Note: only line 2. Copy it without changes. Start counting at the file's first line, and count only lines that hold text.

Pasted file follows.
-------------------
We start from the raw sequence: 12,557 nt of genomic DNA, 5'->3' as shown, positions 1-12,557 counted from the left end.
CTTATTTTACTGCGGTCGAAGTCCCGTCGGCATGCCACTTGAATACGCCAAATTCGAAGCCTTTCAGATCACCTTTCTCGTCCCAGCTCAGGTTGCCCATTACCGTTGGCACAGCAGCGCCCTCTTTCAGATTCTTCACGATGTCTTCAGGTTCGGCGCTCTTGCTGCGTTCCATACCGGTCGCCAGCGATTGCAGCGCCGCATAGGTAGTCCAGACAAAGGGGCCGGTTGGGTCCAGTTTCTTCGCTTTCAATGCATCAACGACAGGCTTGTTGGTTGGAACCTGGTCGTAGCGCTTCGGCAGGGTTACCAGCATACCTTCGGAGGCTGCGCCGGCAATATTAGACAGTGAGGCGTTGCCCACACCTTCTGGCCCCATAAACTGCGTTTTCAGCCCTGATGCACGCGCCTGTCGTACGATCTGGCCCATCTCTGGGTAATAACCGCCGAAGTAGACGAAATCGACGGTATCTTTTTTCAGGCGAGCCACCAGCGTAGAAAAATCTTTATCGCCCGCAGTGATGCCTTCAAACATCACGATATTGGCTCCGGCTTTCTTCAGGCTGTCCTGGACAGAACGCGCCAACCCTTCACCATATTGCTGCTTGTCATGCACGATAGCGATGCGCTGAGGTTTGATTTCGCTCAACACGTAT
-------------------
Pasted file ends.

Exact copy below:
CTTATTTTACTGCGGTCGAAGTCCCGTCGGCATGCCACTTGAATACGCCAAATTCGAAGCCTTTCAGATCACCTTTCTCGTCCCAGCTCAGGTTGCCCATTACCGTTGGCACAGCAGCGCCCTCTTTCAGATTCTTCACGATGTCTTCAGGTTCGGCGCTCTTGCTGCGTTCCATACCGGTCGCCAGCGATTGCAGCGCCGCATAGGTAGTCCAGACAAAGGGGCCGGTTGGGTCCAGTTTCTTCGCTTTCAATGCATCAACGACAGGCTTGTTGGTTGGAACCTGGTCGTAGCGCTTCGGCAGGGTTACCAGCATACCTTCGGAGGCTGCGCCGGCAATATTAGACAGTGAGGCGTTGCCCACACCTTCTGGCCCCATAAACTGCGTTTTCAGCCCTGATGCACGCGCCTGTCGTACGATCTGGCCCATCTCTGGGTAATAACCGCCGAAGTAGACGAAATCGACGGTATCTTTTTTCAGGCGAGCCACCAGCGTAGAAAAATCTTTATCGCCCGCAGTGATGCCTTCAAACATCACGATATTGGCTCCGGCTTTCTTCAGGCTGTCCTGGACAGAACGCGCCAACCCTTCACCATATTGCTGCTTGTCATGCACGATAGCGATGCGCTGAGGTTTGATTTCGCTCAACACGTAT